How To Choose Pressure Treated Wood

Build beautiful outdoor projects with bug- and rot-resistant pressure treated wood

Keep wooden outdoor structures beautiful for years by building with wood treated to resist insects, mold and rot. This guide will walk you through the types and benefits of pressure treated (PR) wood.

Safety: Always wear gloves, eye protection and a dust mask when handling wood. Due to chemicals in pressure treated wood, never burn its sawdust or scraps; instead dispose in a landfill.

What Is Pressure Treating?

Pressure treating is a chemical process that helps wood withstand the elements and wards off insects, microorganisms and fungal decay.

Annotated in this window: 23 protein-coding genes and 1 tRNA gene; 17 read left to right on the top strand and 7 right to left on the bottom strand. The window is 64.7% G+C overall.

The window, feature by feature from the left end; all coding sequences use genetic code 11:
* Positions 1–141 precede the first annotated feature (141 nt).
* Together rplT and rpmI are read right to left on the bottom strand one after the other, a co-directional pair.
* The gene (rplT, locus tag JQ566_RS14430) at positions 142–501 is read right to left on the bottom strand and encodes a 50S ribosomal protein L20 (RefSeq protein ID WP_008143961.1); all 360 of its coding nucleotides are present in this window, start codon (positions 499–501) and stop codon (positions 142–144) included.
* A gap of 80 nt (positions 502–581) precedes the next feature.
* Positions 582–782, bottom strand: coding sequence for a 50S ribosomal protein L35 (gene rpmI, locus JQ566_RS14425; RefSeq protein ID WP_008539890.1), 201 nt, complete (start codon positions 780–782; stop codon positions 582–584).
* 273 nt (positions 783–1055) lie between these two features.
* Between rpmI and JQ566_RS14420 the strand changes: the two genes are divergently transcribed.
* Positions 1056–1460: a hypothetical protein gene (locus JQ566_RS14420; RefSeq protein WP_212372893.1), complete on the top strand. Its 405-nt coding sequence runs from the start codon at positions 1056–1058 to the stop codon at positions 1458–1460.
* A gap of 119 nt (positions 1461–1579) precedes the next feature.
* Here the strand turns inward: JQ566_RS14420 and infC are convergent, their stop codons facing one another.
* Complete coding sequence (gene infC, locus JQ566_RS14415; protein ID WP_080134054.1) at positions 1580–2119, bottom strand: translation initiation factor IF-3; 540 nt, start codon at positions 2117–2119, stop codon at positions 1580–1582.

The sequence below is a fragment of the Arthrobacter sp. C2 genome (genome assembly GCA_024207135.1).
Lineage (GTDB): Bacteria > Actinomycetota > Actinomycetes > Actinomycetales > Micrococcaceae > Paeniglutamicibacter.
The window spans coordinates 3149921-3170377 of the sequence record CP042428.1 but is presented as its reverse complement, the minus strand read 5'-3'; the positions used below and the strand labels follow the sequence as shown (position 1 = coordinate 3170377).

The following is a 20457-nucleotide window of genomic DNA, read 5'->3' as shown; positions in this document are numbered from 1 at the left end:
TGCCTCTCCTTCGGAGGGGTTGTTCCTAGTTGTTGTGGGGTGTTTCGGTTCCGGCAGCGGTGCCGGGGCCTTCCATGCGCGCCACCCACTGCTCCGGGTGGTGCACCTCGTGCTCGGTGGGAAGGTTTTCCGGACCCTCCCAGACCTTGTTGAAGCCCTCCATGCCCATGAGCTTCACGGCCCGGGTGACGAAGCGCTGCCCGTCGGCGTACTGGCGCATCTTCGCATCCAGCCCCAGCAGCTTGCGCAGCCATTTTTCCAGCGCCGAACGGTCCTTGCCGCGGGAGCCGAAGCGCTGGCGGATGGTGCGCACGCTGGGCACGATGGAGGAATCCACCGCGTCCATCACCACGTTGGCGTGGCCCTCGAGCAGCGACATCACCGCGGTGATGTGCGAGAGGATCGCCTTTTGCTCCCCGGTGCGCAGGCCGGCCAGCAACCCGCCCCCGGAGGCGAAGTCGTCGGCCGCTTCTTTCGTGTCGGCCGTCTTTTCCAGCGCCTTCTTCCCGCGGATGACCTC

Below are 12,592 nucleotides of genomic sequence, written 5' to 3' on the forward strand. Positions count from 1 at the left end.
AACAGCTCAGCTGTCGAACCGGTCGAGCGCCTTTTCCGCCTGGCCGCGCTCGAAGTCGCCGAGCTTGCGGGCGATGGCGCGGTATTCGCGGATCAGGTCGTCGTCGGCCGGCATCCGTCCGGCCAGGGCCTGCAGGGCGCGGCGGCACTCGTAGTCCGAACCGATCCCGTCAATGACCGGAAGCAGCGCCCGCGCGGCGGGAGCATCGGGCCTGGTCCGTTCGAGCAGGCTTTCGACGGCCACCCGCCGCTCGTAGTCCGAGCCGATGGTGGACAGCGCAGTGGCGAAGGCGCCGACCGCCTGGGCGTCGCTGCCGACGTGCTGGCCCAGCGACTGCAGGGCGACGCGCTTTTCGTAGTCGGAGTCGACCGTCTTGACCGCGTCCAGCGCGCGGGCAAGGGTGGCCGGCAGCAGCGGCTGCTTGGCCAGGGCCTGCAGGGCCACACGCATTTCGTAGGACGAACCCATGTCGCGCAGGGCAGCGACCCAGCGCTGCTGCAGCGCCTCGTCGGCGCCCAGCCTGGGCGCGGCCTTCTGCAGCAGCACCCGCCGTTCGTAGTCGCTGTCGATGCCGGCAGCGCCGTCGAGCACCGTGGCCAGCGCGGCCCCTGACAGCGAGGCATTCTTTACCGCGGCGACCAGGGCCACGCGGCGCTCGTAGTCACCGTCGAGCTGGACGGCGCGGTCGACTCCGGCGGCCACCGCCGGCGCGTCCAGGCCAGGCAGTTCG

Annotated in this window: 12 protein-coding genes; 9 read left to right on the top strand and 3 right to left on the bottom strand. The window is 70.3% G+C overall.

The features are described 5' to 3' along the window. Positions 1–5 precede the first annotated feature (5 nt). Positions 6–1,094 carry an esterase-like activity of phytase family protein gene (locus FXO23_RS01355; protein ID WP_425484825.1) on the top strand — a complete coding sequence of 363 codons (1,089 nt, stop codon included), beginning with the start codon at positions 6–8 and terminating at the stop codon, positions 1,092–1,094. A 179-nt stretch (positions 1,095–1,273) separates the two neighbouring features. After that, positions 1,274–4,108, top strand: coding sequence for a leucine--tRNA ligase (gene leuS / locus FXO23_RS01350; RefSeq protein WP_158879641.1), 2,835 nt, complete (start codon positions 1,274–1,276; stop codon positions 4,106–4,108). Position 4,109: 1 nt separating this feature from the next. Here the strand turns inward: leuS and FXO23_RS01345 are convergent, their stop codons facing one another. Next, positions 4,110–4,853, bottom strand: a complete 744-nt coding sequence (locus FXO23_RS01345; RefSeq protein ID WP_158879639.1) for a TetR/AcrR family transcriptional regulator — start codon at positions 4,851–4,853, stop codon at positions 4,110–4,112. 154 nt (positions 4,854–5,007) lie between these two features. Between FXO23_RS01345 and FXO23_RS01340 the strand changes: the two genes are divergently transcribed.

The most common chemicals used to treat wood are Alkaline Copper Quaternary (ACQ), Copper Azole (CA), and Micronized Copper Quaternary (MCQ).

During the pressure treating process, wood is saturated with the chemical solution carried in water. The wood takes several months to dry and there may be some shrinkage and warping as a result.

It may be necessary to wait three weeks to six months prior to staining or painting the wood, depending on the climate where you live and the treatment process the wood has undergone. Ask a Home Depot associate for details about the lumber you select.
Pressure treated lumber can last 20 years or more, and most pressure treated wood comes with a limited lifetime warranty.  

Pressure Treating

ACQ/CA vs. MCQ Pressure Treated Wood

See details on the two primary types of pressure treated wood in the following chart.

pressure treated wood chart

Tip: Due to the large amount of copper found in pressure treated wood, standard steel fasteners will corrode up to five times faster than when used in untreated wood. Opt instead for galvanized or stainless steel fasteners and metal components.